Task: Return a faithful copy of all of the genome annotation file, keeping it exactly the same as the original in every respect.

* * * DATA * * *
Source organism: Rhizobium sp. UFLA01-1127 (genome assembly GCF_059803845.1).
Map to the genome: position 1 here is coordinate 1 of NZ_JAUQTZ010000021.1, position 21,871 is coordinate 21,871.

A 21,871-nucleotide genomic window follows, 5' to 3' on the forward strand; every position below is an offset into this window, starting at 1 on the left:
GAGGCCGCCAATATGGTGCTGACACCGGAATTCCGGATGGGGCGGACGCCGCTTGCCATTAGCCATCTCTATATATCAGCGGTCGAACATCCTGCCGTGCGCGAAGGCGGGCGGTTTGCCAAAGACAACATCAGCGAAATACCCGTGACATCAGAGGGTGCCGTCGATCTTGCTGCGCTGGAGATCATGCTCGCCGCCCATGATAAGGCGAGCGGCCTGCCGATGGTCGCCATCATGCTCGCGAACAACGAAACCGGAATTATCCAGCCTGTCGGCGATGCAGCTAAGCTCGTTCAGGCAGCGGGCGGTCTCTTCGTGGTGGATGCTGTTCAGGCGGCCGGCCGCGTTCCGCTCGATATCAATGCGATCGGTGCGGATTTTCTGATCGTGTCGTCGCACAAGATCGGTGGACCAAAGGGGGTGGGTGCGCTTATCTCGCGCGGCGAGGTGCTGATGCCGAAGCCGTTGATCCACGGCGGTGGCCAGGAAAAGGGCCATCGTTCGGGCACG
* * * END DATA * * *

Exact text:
Source organism: Rhizobium sp. UFLA01-1127 (genome assembly GCF_059803845.1).
Map to the genome: position 1 here is coordinate 1 of NZ_JAUQTZ010000021.1, position 21,871 is coordinate 21,871.

A 21,871-nucleotide genomic window follows, 5' to 3' on the forward strand; every position below is an offset into this window, starting at 1 on the left:
GAGGCCGCCAATATGGTGCTGACACCGGAATTCCGGATGGGGCGGACGCCGCTTGCCATTAGCCATCTCTATATATCAGCGGTCGAACATCCTGCCGTGCGCGAAGGCGGGCGGTTTGCCAAAGACAACATCAGCGAAATACCCGTGACATCAGAGGGTGCCGTCGATCTTGCTGCGCTGGAGATCATGCTCGCCGCCCATGATAAGGCGAGCGGCCTGCCGATGGTCGCCATCATGCTCGCGAACAACGAAACCGGAATTATCCAGCCTGTCGGCGATGCAGCTAAGCTCGTTCAGGCAGCGGGCGGTCTCTTCGTGGTGGATGCTGTTCAGGCGGCCGGCCGCGTTCCGCTCGATATCAATGCGATCGGTGCGGATTTTCTGATCGTGTCGTCGCACAAGATCGGTGGACCAAAGGGGGTGGGTGCGCTTATCTCGCGCGGCGAGGTGCTGATGCCGAAGCCGTTGATCCACGGCGGTGGCCAGGAAAAGGGCCATCGTTCGGGCACG